Posted in Family, Personal life

Flu Jab Jeopardy – It’s an Old Wives’ Game

Intradermal flu vaccine
The flu jab - cause or cure? (Image by Sanofi Pasteur via Flickr)

Driving along the A433, I inadvertently accelerate every time I sneeze. I reproach myself that it’s impossible to catch flu from an influenza vaccine. My best friend, a pharmacist, told me so. But my aching left arm reminds me that in the few hours since I had my jab, I’ve started to feel distinctly unwell.

This morning’s trip to the doctor’s surgery should have made me feel a lot better. I was by far the healthiest person in the surgery and I brought the average age down by at least ten years. But now I’m sneezing for all I’m worth.

As my car kangaroos towards Willesley, I decide to take my mind off my symptoms by listening to the radio. I switch on to hear DJ Steve Wright baiting BBC Radio 2’s resident doctor.

“So what you’re saying, Doc, is that you really can catch a cold by being cold? Are you saying my mum was right when she told me I’d catch my death of cold for going out without a scarf?”

“Yes, she was.”

“But this time last year, you told me that was an old wives’ tale and I shouldn’t believe it?”

You can almost hear Dr Hilary gritting his teeth. He is not enjoying this retraction.

“Ah, but there’s been new research. It clearly shows that if you are cold, your immune system is suppressed. And therefore you’re more likely to catch a cold.”

It’s an astonishing admission. This time next year, perhaps he’ll be telling us you can catch flu from the vaccine – or that my mother was right when she said that if I leave the house with wet hair, I’ll get pneumonia. If these urban myths are overturned, who knows what other old wives’ tales will be proven true?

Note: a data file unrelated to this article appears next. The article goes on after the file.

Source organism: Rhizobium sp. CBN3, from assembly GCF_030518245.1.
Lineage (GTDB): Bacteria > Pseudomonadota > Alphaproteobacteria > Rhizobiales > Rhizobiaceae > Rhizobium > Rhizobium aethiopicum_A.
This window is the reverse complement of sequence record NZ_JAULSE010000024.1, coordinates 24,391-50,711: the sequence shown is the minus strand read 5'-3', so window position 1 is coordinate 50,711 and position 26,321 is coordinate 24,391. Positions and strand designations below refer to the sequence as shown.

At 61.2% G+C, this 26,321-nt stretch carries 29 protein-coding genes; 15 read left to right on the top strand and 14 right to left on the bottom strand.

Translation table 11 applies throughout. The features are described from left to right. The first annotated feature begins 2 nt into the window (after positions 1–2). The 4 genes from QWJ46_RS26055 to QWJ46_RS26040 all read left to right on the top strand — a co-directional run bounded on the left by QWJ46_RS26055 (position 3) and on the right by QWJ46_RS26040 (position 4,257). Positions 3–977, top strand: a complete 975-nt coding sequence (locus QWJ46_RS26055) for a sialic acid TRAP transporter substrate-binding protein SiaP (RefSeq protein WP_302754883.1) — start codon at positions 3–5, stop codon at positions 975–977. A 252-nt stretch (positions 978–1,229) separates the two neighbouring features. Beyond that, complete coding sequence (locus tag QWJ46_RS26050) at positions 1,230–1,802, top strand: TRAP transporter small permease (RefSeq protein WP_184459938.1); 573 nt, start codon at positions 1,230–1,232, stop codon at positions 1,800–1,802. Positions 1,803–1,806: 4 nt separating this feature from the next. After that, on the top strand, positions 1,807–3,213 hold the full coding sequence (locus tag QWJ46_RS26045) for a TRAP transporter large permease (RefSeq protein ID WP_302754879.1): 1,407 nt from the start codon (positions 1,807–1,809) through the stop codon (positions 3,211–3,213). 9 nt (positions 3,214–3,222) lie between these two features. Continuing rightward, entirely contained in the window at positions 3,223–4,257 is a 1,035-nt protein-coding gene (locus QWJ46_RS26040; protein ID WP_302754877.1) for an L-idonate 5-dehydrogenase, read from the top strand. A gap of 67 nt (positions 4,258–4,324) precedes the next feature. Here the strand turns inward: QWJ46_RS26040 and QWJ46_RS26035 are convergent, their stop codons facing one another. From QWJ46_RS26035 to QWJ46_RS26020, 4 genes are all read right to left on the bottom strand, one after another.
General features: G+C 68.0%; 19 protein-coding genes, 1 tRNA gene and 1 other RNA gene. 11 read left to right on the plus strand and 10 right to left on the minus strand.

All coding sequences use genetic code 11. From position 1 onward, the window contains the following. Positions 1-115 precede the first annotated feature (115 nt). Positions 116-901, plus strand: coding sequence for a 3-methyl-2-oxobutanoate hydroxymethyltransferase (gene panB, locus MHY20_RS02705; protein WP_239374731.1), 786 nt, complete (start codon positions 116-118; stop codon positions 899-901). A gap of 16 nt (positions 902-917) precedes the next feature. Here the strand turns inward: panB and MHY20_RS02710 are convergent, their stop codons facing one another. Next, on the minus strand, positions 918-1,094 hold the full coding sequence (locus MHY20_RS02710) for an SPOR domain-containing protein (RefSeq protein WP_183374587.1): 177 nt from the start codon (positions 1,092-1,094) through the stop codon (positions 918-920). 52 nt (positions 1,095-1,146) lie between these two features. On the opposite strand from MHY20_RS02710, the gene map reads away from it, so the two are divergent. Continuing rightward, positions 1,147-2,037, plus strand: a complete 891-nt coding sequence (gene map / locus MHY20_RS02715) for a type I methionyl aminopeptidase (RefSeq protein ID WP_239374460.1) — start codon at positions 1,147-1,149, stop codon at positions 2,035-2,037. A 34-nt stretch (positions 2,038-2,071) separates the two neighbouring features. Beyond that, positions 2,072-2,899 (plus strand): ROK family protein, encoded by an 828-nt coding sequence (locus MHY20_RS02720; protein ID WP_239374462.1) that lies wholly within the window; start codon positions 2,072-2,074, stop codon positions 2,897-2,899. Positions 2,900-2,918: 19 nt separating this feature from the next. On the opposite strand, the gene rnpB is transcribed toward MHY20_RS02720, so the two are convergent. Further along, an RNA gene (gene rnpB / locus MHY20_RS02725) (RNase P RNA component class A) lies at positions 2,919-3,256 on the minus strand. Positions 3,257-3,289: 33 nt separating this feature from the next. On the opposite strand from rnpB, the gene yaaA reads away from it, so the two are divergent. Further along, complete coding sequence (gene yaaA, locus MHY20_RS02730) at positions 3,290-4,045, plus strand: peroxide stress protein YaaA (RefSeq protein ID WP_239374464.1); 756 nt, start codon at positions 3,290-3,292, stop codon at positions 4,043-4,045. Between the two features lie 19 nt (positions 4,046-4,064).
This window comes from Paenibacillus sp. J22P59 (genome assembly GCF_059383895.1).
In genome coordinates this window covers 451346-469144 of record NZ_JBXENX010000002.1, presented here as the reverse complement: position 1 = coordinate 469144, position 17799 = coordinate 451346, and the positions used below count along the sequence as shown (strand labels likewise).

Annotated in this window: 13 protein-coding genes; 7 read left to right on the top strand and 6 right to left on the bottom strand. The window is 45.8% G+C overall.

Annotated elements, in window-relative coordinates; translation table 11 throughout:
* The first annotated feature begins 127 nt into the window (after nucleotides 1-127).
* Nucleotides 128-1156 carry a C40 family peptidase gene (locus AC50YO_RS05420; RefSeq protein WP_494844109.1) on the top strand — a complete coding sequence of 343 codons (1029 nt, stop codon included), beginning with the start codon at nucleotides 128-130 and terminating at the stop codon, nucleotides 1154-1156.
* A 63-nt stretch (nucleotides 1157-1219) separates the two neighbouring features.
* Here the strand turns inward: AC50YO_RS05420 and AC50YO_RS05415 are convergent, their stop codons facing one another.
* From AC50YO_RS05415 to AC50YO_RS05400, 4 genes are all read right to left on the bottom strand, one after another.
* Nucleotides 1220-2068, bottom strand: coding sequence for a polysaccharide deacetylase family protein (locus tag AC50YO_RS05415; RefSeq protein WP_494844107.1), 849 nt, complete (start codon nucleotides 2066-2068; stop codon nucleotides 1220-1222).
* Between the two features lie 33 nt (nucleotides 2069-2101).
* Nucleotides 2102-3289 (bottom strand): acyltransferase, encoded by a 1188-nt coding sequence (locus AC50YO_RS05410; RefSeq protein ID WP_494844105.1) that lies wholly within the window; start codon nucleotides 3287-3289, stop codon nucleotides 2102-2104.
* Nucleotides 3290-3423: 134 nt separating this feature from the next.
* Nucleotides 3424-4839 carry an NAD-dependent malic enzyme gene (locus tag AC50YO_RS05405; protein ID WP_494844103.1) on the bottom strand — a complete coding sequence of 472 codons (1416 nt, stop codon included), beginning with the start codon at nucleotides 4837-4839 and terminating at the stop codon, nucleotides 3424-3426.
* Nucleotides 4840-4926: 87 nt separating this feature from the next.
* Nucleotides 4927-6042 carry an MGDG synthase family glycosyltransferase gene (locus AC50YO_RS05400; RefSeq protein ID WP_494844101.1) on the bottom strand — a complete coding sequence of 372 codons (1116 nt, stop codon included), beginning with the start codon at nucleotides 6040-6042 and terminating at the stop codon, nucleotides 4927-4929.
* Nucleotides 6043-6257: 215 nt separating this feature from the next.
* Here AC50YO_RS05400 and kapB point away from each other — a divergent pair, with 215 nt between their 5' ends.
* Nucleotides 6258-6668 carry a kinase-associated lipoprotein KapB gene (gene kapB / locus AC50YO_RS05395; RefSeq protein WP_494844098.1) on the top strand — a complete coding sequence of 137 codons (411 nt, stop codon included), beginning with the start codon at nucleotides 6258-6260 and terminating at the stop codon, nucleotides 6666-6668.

Goodness knows there are plenty to choose from. Some I will never believe, but still can’t help following. Even in the playground, I didn’t for a moment accept that cutting your hand between your thumb and your forefinger would give you lockjaw. Nor did I really think that if you swallowed chewing gum, it would get wrapped around your heart. But I chose not to take either risk.

I was less convinced by my grandmother’s insistence that “if you don’t eat beetroot, you’ll never have good blood”. Unfortunate experiences with a bullying dinner lady at infants’ school left me forever unable to eat that lurid vegetable, regardless of the health implications.

I didn’t want to believe my other grandmother’s assertion that if you look in the mirror too long, you’ll see the devil looking over your shoulder (presumably designed to nip vanity in the bud at an early age). But I still can’t gaze in a mirror for too long without casting an anxious glance backwards – even the rear view mirror in my car. And killing spiders is a thing of the past in our household, thanks to my elderly neighbour’s mantra: “If you want to live and thrive, let the spider keep alive”. Should I be reckless enough to flatten one, I’d half expect a posse of spider mafia to turn up to get their revenge.

And now, thanks to Doctor Hilary, I’m now going to let myself be governed by another old wives’ tale. I turn off the car radio and turn on the heater instead.

(This post was originally written for the Tetbury Advertiser, November 2011)

Author:

Optimistic author, blogger, journalist, book reviewer and public speaker whose life revolves around books. Her first love is writing fiction, including the new Sophie Sayers Village Mystery novels (out 2017), short stories and essays inspired by her life in an English village. She also writes how-to books for authors and books about living with Type 1 diabetes. She is Author Advice Centre Editor and and UK Ambassador for the Alliance of Independent Authors (ALLi) Advice Centre blog, an ambassador for the children's reading charity Readathon, and an official speaker for the diabetes research charity JDRF.

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